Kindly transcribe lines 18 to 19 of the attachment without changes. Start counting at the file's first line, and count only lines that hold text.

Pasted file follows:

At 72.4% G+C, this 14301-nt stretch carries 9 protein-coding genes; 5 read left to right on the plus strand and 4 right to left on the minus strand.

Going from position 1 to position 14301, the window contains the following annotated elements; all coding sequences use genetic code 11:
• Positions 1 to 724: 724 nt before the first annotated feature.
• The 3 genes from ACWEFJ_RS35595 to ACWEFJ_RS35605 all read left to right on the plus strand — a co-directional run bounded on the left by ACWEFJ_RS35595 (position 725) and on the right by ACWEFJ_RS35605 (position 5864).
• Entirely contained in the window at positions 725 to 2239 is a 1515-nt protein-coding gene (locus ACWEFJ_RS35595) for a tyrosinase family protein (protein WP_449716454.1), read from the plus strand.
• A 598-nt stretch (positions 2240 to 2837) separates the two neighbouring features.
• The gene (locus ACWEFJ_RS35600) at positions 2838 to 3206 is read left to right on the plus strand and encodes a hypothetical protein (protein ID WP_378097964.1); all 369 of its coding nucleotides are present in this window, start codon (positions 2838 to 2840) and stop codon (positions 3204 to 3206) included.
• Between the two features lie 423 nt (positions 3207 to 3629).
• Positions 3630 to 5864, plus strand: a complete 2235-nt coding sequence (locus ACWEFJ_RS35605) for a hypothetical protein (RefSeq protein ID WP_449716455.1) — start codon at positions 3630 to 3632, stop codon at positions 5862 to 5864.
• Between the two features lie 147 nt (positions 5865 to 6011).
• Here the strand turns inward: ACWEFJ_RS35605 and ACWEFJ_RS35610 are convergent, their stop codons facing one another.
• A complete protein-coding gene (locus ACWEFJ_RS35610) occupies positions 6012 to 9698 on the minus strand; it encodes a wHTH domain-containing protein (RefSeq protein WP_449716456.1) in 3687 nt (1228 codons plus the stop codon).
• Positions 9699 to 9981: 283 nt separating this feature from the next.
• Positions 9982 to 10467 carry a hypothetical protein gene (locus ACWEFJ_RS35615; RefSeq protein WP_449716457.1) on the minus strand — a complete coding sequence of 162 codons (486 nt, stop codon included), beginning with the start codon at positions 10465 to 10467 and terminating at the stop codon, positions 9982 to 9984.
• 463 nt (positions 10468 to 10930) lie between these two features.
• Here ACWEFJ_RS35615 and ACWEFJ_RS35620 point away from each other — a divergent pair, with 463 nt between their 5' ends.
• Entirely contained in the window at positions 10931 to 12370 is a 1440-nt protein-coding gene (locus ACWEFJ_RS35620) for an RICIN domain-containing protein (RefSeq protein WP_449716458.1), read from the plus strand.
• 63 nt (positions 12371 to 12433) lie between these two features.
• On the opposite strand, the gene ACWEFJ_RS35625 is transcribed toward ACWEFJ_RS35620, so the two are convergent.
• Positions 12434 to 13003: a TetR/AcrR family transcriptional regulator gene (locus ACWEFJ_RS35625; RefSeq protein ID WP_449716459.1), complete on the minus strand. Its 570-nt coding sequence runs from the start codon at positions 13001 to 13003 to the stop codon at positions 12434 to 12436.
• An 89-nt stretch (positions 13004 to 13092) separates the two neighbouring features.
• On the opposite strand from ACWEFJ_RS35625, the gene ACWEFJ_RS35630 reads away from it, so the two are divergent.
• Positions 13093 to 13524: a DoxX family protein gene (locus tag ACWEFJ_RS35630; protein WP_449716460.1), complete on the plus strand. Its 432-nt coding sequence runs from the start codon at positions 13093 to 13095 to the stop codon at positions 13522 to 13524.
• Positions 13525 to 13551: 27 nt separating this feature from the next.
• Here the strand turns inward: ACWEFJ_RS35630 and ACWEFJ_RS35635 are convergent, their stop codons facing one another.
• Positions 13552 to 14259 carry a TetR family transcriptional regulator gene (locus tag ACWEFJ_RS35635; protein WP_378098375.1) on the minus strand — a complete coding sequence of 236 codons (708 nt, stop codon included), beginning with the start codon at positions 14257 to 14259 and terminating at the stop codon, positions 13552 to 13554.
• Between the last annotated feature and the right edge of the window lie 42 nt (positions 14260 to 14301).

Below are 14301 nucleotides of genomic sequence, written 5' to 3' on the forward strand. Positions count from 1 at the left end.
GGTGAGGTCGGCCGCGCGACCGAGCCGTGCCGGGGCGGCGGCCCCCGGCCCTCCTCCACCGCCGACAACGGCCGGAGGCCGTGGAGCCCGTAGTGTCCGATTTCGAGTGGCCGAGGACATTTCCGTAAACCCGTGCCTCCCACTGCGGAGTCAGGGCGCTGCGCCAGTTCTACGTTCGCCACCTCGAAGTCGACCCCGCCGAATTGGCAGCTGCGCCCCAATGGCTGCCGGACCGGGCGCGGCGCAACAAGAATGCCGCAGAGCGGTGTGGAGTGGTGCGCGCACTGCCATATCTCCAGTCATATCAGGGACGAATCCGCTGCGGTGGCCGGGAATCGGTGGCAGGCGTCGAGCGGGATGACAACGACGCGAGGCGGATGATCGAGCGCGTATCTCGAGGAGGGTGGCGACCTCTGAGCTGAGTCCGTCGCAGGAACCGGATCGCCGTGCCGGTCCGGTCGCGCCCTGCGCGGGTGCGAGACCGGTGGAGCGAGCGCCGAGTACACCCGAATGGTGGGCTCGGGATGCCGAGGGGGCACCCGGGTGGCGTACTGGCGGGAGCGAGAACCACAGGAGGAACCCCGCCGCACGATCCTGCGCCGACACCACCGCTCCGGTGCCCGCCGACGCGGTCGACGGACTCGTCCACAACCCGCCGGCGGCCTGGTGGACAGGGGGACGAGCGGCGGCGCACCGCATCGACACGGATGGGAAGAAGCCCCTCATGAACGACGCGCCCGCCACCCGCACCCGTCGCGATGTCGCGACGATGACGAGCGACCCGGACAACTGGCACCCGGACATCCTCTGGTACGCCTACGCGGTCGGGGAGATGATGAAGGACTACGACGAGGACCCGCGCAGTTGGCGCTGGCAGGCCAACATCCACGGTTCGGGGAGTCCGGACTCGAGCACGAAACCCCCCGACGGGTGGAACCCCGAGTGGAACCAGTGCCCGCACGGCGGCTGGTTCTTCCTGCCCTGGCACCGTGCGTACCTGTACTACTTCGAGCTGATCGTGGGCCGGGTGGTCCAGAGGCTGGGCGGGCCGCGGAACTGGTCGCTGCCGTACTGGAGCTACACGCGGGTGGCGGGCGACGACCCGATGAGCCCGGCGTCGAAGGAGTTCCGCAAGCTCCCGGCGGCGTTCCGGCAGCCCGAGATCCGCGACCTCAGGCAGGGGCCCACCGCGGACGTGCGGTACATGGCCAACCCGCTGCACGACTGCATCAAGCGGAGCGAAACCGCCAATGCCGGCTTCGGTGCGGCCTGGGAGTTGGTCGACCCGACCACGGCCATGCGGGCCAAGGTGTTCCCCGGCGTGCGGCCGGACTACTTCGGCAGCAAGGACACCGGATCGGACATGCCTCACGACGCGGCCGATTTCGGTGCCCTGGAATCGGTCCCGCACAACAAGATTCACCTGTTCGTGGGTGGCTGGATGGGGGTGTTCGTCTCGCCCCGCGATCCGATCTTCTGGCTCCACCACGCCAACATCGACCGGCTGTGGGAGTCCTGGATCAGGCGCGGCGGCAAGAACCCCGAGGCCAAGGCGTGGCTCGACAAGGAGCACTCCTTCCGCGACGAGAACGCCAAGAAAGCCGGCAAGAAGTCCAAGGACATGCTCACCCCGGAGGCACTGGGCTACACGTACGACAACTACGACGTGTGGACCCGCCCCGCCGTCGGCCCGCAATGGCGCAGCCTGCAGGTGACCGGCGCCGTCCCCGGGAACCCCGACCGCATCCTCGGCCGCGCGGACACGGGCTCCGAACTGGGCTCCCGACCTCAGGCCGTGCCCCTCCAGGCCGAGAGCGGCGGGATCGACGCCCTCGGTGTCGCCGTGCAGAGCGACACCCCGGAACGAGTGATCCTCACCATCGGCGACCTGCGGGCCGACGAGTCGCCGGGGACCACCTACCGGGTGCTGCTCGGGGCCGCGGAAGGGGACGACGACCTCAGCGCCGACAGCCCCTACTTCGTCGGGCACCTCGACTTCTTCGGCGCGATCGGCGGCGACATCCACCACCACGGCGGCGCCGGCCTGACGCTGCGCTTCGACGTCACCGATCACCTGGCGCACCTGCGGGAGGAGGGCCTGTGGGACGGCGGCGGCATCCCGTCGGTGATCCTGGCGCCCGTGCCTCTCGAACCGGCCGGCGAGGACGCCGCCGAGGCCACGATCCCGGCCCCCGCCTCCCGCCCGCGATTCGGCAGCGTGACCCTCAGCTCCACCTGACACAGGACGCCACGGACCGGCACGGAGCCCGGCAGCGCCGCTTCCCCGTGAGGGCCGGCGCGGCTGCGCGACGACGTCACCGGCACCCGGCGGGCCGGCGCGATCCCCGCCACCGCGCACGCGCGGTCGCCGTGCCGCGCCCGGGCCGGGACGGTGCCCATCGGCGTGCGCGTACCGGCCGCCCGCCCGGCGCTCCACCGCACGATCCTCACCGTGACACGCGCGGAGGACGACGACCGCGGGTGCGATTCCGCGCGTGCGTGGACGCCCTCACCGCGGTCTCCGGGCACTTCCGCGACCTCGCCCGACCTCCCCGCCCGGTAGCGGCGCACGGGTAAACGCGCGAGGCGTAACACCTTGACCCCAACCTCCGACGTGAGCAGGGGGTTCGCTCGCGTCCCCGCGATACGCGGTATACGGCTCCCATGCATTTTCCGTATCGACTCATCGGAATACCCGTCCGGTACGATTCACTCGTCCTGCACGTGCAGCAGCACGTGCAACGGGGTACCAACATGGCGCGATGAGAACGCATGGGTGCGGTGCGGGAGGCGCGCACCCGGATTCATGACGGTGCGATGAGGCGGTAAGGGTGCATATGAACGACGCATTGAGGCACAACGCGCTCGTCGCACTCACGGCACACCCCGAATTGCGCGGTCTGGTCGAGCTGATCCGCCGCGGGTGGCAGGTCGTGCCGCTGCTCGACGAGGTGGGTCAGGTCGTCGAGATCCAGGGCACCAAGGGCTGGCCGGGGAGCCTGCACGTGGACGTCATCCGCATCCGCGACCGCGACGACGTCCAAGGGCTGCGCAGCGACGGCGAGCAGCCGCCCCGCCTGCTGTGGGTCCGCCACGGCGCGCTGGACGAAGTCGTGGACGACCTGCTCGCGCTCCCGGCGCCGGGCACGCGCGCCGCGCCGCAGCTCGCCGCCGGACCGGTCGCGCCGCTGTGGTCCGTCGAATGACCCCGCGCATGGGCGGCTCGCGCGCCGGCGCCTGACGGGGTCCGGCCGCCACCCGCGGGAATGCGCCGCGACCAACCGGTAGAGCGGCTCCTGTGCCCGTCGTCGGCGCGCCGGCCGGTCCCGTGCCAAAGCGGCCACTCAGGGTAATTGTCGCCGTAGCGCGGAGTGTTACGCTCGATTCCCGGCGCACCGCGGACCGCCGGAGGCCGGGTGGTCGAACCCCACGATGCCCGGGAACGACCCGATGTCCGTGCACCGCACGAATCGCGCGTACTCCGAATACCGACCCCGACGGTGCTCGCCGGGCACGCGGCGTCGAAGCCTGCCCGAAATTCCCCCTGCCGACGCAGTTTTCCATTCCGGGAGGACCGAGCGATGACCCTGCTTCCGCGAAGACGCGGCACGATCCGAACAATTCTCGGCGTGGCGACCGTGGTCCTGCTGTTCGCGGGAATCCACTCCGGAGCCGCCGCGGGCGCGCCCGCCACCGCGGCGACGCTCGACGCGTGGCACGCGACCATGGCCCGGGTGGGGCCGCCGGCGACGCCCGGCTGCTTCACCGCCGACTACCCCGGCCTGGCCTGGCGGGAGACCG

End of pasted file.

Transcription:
• 63 nt (positions 12371 to 12433) lie between these two features.
• On the opposite strand, the gene ACWEFJ_RS35625 is transcribed toward ACWEFJ_RS35620, so the two are convergent.